What makes you happy?
No, it’s not a trick question. I’m serious. Sit down. Close your eyes and think about it for a few minutes.
Now, answer the question: What makes you happy?
The answer, of course, will differ for everyone. The things, experiences, even people that bring us joy are as varied as we are. Maybe you said your family or friends make you happy. Maybe it’s seeing your grandchildren’s faces on the computer screen when you Skype with them. Maybe you said ice cream makes you happy or a walk on the beach or shopping or your dog. Maybe you said that kindness and compassion make you happy. Maybe it’s the smell of cookies baking or your Grandmother’s pot roast on a Sunday afternoon.
No matter what your answer, it’s a good one.
Let’s keep going. I’m out on a limb here, but my suspicion is that you – like most people – listed outside sources for your happiness. Am I right? But did you think of anything within yourself or anything about yourself that makes you happy?
My Grandfather was a very wise man. He often told us that people are only about as happy as they allow themselves to be. I don’t think the sentiment was entirely his – the idea is often attributed to Abraham Lincoln, but I’m pretty sure that’s not entirely accurate, either. The source is irrelevant. What matters is the philosophy behind it – the idea that we control our own happiness.
My focus rests mainly on the idea of self-compassion. My thoughts for you this month are no different; rather than looking outside yourself for happiness, find it within. Treat yourself with the kindness and compassion you deserve and choose happiness for yourself.
Acknowledge your gifts, your strengths, your abilities. Embrace your struggles and your weaknesses and find acceptance in the lessons you have learned from them. You decide to what degree the stuff of life will affect you and how it will affect you. You can choose to be unhappy, or you can choose to be happy.
I’ve spent enough of my days being unhappy. For various reasons, at various points in my life, I have experienced unhappiness. Some of it is natural, like the death of a loved one; some of it is very unnatural, like having a car accident or losing a job. But no matter what circumstance life hands us, we ultimately have to choose what to do with it. We can choose to be unhappy, or we can choose to be happy.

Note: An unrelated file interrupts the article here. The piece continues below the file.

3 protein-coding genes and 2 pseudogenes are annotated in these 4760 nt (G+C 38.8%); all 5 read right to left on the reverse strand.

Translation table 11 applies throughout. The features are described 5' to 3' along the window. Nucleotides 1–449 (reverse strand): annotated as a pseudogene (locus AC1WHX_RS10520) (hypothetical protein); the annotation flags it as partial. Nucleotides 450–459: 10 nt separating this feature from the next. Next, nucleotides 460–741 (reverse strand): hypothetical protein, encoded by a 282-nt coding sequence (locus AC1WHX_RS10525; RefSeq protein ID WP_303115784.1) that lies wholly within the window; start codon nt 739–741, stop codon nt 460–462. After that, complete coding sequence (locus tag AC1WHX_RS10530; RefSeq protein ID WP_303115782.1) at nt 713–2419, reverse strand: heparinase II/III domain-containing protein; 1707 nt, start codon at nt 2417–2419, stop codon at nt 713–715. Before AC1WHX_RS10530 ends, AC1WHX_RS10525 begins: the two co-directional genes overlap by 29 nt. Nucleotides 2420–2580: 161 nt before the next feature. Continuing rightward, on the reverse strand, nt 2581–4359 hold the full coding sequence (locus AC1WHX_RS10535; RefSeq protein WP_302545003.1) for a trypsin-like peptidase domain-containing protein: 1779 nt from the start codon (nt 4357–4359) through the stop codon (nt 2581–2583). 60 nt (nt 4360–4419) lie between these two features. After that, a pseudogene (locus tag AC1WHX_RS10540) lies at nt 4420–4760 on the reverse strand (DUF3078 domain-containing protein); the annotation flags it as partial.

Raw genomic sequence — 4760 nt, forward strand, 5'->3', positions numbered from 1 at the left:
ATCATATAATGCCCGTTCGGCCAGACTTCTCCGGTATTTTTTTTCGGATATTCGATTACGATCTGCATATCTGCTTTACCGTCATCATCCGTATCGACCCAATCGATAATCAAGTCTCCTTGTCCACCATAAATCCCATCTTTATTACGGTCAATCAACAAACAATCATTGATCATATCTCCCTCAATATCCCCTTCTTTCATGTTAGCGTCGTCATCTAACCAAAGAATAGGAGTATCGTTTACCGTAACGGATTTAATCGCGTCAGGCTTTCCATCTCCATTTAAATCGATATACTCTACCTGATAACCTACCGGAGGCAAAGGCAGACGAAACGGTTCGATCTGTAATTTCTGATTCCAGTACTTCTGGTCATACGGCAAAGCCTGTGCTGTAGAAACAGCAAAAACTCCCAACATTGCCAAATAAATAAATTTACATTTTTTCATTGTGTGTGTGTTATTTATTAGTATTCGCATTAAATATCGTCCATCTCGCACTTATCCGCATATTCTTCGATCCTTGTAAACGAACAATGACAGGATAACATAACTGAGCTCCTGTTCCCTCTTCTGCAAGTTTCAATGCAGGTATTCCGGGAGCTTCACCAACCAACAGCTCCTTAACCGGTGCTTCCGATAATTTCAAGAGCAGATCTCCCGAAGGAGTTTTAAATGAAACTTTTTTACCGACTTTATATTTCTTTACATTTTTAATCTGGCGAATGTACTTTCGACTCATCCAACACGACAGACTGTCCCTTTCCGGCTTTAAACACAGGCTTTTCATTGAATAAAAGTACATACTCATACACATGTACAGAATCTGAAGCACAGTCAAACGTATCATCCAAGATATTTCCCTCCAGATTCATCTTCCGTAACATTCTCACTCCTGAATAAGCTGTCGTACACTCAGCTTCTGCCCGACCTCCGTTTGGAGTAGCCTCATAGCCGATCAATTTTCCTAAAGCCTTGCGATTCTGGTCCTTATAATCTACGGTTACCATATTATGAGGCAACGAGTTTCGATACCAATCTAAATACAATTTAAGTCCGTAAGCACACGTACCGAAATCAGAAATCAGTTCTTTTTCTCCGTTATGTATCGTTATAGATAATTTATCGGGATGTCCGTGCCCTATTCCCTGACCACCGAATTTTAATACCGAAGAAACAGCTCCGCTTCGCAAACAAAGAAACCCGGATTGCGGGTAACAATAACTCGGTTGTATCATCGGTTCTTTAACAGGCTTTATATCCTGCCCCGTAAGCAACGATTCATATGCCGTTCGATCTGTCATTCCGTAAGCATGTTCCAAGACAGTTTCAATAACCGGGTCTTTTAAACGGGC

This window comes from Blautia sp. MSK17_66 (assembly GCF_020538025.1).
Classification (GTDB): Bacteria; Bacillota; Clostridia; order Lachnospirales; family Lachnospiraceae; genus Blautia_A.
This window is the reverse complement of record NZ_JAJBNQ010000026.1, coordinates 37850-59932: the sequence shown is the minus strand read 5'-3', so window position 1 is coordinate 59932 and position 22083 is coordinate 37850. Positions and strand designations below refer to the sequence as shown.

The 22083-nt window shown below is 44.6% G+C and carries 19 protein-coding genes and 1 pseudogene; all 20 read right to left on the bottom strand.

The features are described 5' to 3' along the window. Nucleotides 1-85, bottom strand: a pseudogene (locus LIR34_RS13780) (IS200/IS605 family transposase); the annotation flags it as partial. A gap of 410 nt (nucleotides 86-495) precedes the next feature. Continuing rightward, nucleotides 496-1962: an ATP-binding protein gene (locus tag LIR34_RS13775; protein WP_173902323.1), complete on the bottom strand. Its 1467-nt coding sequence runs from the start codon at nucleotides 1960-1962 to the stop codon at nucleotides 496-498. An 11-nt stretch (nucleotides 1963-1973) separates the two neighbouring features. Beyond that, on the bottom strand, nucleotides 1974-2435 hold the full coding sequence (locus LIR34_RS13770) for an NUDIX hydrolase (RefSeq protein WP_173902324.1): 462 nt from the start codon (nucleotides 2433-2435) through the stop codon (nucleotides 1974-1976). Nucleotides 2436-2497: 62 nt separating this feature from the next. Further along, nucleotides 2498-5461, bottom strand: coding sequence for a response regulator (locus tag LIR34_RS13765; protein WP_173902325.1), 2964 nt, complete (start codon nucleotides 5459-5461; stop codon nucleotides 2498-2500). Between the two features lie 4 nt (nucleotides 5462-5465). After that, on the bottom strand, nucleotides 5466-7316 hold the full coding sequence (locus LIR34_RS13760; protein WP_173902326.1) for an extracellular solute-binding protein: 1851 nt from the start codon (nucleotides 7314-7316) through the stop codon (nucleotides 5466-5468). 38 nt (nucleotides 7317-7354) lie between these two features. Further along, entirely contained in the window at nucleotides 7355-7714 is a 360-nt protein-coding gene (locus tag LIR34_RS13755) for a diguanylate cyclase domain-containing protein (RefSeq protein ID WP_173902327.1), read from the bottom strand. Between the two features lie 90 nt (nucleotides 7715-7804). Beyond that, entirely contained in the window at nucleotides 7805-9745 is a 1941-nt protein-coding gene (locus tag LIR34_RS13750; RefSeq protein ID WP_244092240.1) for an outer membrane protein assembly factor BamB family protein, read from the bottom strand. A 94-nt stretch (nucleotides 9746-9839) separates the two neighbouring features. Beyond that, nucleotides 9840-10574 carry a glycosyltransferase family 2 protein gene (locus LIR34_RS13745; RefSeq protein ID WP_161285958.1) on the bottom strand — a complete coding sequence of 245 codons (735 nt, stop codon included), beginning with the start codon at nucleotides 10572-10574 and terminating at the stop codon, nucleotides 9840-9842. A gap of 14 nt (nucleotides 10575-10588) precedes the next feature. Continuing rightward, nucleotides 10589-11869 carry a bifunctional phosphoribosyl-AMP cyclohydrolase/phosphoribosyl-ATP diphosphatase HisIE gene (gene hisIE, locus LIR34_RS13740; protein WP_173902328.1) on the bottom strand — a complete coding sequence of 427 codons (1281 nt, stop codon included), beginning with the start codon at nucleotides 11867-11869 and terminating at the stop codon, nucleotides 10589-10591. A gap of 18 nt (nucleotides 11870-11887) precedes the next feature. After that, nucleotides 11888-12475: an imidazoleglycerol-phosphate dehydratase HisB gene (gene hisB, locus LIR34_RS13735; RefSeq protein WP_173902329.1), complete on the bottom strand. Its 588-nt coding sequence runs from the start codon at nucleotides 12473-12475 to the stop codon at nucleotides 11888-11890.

Some people are going to argue with me. That’s OK. They argued with my Grandfather, too. Some things are just objectively awful, you say? There is no positive to be found? Perhaps you’re right. I suppose that judgment is ultimately up to us as individuals as well. My tragedy and yours are not the same; my joy and yours are not the same. It is certainly not easy to choose happiness when sadness seems so readily available. Being miserable is so much easier, isn’t it?
I realize I am at dangerous risk of sounding like a Pollyanna (and if you know me even a little bit, you know that is absolutely not me at all), but I have found that it is possible to choose the positive approach. It is possible to see the best possible angle of any situation. There are practices and habits we can develop to enable us to see that happiness.
But at the very least, let’s remember why we are all here – at least on this day each month and at least today. We are here to focus on the good and the positive. Compassion. Happiness. Love. And as I say to myself and to you over and over again – compassion and happiness begins with self love and compassion.
It’s out there. I promise you. But no one is going to hand you a pile of happiness. You have to do it for yourself. Sure, it’s hard. Most things of true value require at least a little effort – and more likely a lot of effort. But is your personal happiness – true happiness from within – worth it?
Of course, it is. And so I offer you the challenge of finding happiness that comes from within your Self. Go ahead and think about it for a while. Take all the time your need, but do it. And see how much brighter the world looks when you see it from the perspective of a happiness that comes from you.
I dare you. Choose happiness.
This post was previously published on The Meaning of Me.
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